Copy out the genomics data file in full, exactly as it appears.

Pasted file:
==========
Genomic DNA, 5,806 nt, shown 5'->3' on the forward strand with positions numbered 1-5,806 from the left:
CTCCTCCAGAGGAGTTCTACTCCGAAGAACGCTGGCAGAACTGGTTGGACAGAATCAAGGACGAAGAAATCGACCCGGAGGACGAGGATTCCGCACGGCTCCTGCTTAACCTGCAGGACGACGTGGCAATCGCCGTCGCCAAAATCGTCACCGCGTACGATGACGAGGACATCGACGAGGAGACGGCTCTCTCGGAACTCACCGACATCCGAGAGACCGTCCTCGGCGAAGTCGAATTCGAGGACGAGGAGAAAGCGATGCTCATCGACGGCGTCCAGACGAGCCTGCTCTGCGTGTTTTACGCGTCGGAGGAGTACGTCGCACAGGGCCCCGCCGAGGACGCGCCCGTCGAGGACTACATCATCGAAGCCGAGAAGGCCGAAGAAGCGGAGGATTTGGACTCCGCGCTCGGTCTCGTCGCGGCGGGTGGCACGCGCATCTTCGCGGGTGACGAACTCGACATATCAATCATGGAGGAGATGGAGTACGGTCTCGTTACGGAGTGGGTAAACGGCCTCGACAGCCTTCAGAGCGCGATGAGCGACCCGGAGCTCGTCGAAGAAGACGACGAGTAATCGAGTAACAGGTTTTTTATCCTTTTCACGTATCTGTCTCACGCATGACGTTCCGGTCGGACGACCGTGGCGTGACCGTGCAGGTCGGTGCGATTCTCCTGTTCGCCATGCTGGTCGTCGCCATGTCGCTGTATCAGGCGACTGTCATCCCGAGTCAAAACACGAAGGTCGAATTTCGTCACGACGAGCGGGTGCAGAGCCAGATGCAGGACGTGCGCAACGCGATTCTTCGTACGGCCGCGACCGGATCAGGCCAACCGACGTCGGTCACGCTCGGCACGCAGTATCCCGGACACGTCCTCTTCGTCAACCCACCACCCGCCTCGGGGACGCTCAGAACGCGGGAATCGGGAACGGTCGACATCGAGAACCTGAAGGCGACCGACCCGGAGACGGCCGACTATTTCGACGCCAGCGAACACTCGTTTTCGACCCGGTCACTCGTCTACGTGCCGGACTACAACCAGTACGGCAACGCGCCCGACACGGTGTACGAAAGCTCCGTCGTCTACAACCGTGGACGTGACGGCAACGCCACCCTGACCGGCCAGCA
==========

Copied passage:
Genomic DNA, 5,806 nt, shown 5'->3' on the forward strand with positions numbered 1-5,806 from the left:
CTCCTCCAGAGGAGTTCTACTCCGAAGAACGCTGGCAGAACTGGTTGGACAGAATCAAGGACGAAGAAATCGACCCGGAGGACGAGGATTCCGCACGGCTCCTGCTTAACCTGCAGGACGACGTGGCAATCGCCGTCGCCAAAATCGTCACCGCGTACGATGACGAGGACATCGACGAGGAGACGGCTCTCTCGGAACTCACCGACATCCGAGAGACCGTCCTCGGCGAAGTCGAATTCGAGGACGAGGAGAAAGCGATGCTCATCGACGGCGTCCAGACGAGCCTGCTCTGCGTGTTTTACGCGTCGGAGGAGTACGTCGCACAGGGCCCCGCCGAGGACGCGCCCGTCGAGGACTACATCATCGAAGCCGAGAAGGCCGAAGAAGCGGAGGATTTGGACTCCGCGCTCGGTCTCGTCGCGGCGGGTGGCACGCGCATCTTCGCGGGTGACGAACTCGACATATCAATCATGGAGGAGATGGAGTACGGTCTCGTTACGGAGTGGGTAAACGGCCTCGACAGCCTTCAGAGCGCGATGAGCGACCCGGAGCTCGTCGAAGAAGACGACGAGTAATCGAGTAACAGGTTTTTTATCCTTTTCACGTATCTGTCTCACGCATGACGTTCCGGTCGGACGACCGTGGCGTGACCGTGCAGGTCGGTGCGATTCTCCTGTTCGCCATGCTGGTCGTCGCCATGTCGCTGTATCAGGCGACTGTCATCCCGAGTCAAAACACGAAGGTCGAATTTCGTCACGACGAGCGGGTGCAGAGCCAGATGCAGGACGTGCGCAACGCGATTCTTCGTACGGCCGCGACCGGATCAGGCCAACCGACGTCGGTCACGCTCGGCACGCAGTATCCCGGACACGTCCTCTTCGTCAACCCACCACCCGCCTCGGGGACGCTCAGAACGCGGGAATCGGGAACGGTCGACATCGAGAACCTGAAGGCGACCGACCCGGAGACGGCCGACTATTTCGACGCCAGCGAACACTCGTTTTCGACCCGGTCACTCGTCTACGTGCCGGACTACAACCAGTACGGCAACGCGCCCGACACGGTGTACGAAAGCTCCGTCGTCTACAACCGTGGACGTGACGGCAACGCCACCCTGACCGGCCAGCA